Ectropion

Definition

Ectropion is the turning out of the eyelid so that the inner surface is exposed. It most often affects the lower eyelid.

Causes

Ectropion is very often caused by the aging process. The connective (supporting) tissue of the eyelid becomes weak. This causes the lid to turn out so that the inside of the lower lid is no longer against the eyeball. It can also be caused by:

Symptoms

Symptoms include:

If you have ectropion, you will most likely have excess tearing. This happens because the eye gets dry, then makes more tears. The excess tears can't get into the tear drainage duct. Therefore, they build up inside the lower lid and then spill over the edge of the lid onto the cheek.

Exams and Tests

The health care provider will make a diagnosis by doing an exam of the eyes and eyelids. Special tests are not needed most of the time.

Treatment

Artificial tears (a lubricant) may ease dryness and keep the cornea moist. Ointment may be helpful when the eye can't close all of the way, such as when you are asleep. Surgery is very often effective. When ectropion is related to aging or paralysis, the surgeon can tighten the muscles that hold the eyelids in place. If the condition is due to scarring of the skin, a skin graft or laser treatment may be used. The surgery is most often done in the office or at an outpatient surgery center. A medicine is used to numb the area (local anesthesia) before the surgery.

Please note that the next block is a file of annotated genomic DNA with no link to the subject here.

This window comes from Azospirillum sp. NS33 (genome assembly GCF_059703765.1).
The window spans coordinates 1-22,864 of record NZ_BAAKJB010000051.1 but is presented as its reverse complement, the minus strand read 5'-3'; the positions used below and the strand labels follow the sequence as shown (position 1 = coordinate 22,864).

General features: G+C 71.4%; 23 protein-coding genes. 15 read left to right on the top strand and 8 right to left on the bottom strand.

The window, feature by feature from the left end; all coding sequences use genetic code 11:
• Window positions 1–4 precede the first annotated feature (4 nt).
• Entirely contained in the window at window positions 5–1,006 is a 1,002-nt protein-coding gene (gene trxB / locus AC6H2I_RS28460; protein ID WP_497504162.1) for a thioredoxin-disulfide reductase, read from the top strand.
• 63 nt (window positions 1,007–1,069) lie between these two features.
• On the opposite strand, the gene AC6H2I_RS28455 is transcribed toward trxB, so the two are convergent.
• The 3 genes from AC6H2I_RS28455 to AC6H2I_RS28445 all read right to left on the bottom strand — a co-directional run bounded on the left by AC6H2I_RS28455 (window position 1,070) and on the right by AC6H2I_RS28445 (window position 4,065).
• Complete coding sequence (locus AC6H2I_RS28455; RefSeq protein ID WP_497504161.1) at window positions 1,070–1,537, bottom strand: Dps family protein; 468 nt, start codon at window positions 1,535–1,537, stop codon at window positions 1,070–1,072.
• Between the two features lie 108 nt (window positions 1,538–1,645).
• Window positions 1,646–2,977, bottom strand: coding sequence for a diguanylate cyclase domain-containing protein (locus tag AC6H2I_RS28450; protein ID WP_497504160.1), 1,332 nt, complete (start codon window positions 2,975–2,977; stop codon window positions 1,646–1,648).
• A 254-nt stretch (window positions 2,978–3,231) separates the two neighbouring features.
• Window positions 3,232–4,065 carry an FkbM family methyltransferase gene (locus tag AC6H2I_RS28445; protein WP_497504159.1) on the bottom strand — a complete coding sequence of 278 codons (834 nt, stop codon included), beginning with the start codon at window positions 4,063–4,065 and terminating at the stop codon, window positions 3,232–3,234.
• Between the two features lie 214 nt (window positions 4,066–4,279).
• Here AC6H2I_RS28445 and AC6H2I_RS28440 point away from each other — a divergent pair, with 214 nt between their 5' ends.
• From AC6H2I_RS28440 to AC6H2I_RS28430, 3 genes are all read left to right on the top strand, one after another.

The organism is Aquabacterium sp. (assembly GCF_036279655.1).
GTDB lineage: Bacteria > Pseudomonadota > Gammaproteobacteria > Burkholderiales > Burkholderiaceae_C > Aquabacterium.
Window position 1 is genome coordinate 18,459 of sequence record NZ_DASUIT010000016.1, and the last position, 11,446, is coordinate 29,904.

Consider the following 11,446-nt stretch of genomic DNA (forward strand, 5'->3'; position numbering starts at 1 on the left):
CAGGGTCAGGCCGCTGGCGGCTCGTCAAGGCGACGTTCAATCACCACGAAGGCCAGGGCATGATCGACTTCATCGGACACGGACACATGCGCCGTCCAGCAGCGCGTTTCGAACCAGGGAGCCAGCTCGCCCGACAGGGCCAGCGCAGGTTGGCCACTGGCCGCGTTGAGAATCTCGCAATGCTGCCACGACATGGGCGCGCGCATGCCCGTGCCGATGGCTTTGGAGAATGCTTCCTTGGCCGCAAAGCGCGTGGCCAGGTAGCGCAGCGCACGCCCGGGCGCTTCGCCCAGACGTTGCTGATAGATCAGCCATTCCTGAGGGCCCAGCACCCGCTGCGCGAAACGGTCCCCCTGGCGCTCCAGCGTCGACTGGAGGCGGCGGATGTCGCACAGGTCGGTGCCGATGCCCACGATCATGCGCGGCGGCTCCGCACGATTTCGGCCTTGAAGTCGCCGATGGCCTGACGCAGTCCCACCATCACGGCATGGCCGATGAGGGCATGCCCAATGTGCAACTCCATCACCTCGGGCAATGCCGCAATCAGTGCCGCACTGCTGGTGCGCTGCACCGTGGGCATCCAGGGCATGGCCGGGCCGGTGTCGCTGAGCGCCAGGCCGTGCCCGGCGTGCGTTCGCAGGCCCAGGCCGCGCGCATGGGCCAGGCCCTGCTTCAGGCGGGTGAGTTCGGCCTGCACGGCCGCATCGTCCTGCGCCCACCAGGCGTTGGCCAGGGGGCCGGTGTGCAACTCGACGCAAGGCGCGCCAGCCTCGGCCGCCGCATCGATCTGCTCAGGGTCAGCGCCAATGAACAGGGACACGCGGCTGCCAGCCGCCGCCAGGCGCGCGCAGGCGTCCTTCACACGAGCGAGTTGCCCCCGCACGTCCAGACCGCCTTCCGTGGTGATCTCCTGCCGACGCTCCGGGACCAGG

Outlook (Prognosis)

The outcome is very often good with treatment.

Possible Complications

Corneal dryness and irritation may lead to:

Corneal ulcers can cause vision loss.

When to Contact a Medical Professional

Call your provider if you have symptoms of ectropion.

If you have ectropion, get emergency medical help if you have:

Prevention

Most cases are cannot be prevented. You may use artificial tears or ointments to prevent injury to the cornea. 


Review Date: 8/28/2018
Reviewed By: Franklin W. Lusby, MD, ophthalmologist, Lusby Vision Institute, La Jolla, CA. Also reviewed by David Zieve, MD, MHA, Medical Director, Brenda Conaway, Editorial Director, and the A.D.A.M. Editorial team.

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